United States District Court, W.D. Missouri, Western Division
ORDER GRANTING DEFENDANTS' MOTION FOR SUMMARY
KAYS, CHIEF JUDGE.
case arises out of Plaintiff's termination from a housing
voucher program. Pro se Plaintiff initiated this lawsuit
after the Court granted his motion to proceed in forma
pauperis (Doc. 1). After the Court denied Plaintiff's
motion to appoint counsel, Plaintiff filed a Notice of
Refiling (Doc. 23), which the Court construed as an amended
complaint (Doc. 25).
before the Court is Defendants' Motion for Summary
Judgment (Doc. 32) and Plaintiff's response (Doc. 33).
For the following reasons, Defendants' motion is GRANTED.
is a homeless, African-American man who suffers from mental
and physical disabilities. Defendant Liz Hagar-Mace is the
housing director at the Missouri Department of Mental Health
(“DMH”), and Amy Copeland
(“Copeland”) is an affordable housing consultant
at the DMH, administering the Shelter Plus Care
September 2014, the DMH approved Plaintiff to be a
participant in its SPC program. SPC is a tenant-based rental
housing assistance voucher program operated for the benefit
of homeless persons who are disabled by serious mental
illness, substance abuse issues, or other disabilities. To be
eligible for the SPC program, applicants must have a
recognized disability, have very low income, and meet the HUD
definition of homeless. As such, all SPC participants are
disabled. Additionally, Defendants state 70-75% of SPC
program participants are African-American. SPC offers two
types of vouchers, one-time and month-to-month.
order to receive an SPC housing voucher, a recipient must be
referred to DMH by an independent agency. SPC program
guidelines require the independent agency to assign a case
manager to the SPC participant who monitors the
participant's compliance with the program. Participants
are responsible for finding their own rental housing, but
then the SPC program pays a portion of the participant's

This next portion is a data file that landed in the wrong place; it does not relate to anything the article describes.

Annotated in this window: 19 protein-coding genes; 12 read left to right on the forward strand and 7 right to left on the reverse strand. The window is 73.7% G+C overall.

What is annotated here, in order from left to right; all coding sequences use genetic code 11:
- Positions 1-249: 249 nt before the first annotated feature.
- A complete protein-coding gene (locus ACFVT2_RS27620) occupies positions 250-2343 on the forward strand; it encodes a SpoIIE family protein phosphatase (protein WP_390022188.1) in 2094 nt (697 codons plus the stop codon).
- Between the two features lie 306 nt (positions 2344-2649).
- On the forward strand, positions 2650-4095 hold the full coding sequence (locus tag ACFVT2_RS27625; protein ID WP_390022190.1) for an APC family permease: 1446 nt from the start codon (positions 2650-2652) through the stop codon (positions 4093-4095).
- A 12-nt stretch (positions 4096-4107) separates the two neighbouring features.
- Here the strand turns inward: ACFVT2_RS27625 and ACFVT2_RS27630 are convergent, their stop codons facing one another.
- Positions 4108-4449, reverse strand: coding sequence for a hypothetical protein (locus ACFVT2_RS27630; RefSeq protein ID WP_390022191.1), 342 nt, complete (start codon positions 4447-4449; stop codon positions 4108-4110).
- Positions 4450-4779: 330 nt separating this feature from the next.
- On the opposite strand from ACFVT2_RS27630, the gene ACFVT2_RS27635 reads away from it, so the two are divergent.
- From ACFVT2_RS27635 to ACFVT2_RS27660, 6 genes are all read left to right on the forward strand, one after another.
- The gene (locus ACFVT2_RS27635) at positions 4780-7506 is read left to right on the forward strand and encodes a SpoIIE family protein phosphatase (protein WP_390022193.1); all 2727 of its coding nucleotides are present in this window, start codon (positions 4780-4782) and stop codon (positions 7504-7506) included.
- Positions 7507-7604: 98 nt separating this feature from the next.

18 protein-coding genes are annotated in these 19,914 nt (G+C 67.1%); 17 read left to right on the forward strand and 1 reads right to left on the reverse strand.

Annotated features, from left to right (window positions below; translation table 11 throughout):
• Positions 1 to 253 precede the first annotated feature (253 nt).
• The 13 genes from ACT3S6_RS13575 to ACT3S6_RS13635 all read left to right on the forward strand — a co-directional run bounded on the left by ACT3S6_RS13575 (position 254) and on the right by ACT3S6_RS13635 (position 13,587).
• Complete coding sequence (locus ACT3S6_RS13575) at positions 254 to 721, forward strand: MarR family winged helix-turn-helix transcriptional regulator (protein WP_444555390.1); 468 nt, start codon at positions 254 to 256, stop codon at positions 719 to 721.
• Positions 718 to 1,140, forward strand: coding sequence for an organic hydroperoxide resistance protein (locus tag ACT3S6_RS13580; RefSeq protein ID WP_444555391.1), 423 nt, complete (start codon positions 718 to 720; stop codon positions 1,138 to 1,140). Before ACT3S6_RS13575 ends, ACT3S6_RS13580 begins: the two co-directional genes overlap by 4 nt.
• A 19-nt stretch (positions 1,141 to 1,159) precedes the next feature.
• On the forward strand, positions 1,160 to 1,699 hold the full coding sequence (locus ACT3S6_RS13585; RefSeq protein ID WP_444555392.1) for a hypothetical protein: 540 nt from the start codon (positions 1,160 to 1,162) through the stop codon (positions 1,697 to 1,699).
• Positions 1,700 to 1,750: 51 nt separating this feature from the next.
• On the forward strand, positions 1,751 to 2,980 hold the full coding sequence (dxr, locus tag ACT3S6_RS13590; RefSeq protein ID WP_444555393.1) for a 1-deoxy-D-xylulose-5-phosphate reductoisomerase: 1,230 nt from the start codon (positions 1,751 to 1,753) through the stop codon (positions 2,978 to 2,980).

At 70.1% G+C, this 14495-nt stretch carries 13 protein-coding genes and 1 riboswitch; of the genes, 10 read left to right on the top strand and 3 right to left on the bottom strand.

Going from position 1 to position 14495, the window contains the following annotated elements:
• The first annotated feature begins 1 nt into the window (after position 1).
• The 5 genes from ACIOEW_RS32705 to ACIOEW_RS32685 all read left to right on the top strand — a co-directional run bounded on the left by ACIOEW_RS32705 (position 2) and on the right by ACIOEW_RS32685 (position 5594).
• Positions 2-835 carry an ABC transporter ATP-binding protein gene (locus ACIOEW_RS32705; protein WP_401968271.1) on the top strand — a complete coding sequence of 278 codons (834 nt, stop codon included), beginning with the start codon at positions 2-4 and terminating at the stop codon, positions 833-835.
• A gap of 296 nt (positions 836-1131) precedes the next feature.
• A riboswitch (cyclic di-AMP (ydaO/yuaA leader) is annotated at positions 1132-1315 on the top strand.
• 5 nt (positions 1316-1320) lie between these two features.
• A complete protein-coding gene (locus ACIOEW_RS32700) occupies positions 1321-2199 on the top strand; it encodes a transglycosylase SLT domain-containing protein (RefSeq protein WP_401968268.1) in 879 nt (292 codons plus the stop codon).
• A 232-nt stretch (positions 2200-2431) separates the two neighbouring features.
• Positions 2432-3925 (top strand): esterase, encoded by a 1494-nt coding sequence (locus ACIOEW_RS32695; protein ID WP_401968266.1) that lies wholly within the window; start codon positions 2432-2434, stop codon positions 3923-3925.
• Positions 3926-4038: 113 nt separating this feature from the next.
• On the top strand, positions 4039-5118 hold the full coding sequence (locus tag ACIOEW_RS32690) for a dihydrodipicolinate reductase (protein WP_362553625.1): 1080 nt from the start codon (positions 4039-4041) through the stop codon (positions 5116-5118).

rent, between 70 and 100%. As part of the SPC terms,
participants agree to abide by the terms of their lease and
other household obligations.
case, Tri-County Mental Health Services referred Plaintiff to
the SPC program. On September 23, 2014, he was granted an
initial one-time housing voucher for thirty-days. Plaintiff
signed documents describing the SPC program's rules and
obligations, and his rights under the program. Plaintiff
subsequently located housing, and on October 24, 2014, signed
a one-year lease.
Plaintiff's lease, management for the rental complex
where Plaintiff was living complained to DMH about Plaintiff,
claiming he violated the terms of his lease and his SPC
household obligations, including cutting Google Fiber wires,
not letting service people access the apartment, and
threatening to change the locks on the apartment. During the
lease, Plaintiff complained about the conditions of his
apartment, including finding bugs in the apartment and his
belief that the water was poisoned. Management for the
apartment complex decided not to renew Plaintiff's lease,
however it permitted him to remain in the same apartment on a
August 21, 2015, DMH sent Plaintiff a letter notifying him
that he was out of compliance with the requirements of the
SPC program, that his SPC benefits were in jeopardy of being
terminated, and informing him of a hearing set to discuss his
SPC housing benefits.
voucher hearing was held on September 3, 2015. Plaintiff
appeared at the hearing with his case manager from Tri-County
Mental Health Services. Copeland was also present at the
hearing and discussed the reasons Plaintiff was being
terminated from the SPC program. Plaintiff responded that he
believed he was being discriminated against and denied his
civil rights. Plaintiff also states Copeland “made a
racial reply” to him. (Doc. 23 at 4).
October 12, 2016, Plaintiff filed a discrimination complaint
with the Missouri Commission on Human Rights
(“MCHR”) against DMH. In this complaint he
alleged DMH terminated him from the SPC program because of
his race and disability. While Plaintiff's housing
voucher was supposed to terminate in October 2015, DMH
continued to provide SPC housing assistance while MCHR
investigated Plaintiff's complaint.
January 6, 2016, SPC granted Plaintiff a one-time housing
voucher to assist Plaintiff with moving to a new apartment.
This voucher was valid for thirty-days and expired on
February 5, 2016. One-time vouchers are granted only for
extenuating circumstances such as hospitalization. Plaintiff
did not use his one-time voucher and it expired. On February
5, 2016, Plaintiff's case manager requested an extension
the housing voucher but DMH declined because it did not find
an extenuating circumstance.
February 26, 2016, Plaintiff filed a second discrimination
complaint with MCHR against DMH stemming from the denial of
the extension of his one-time voucher. Plaintiff again
alleged DMH discriminated against him based on his race and
disability. He also alleged the denial was in retaliation for
his first complaint with MCHR. MCHR completed its
investigation determining it “was unable to conclude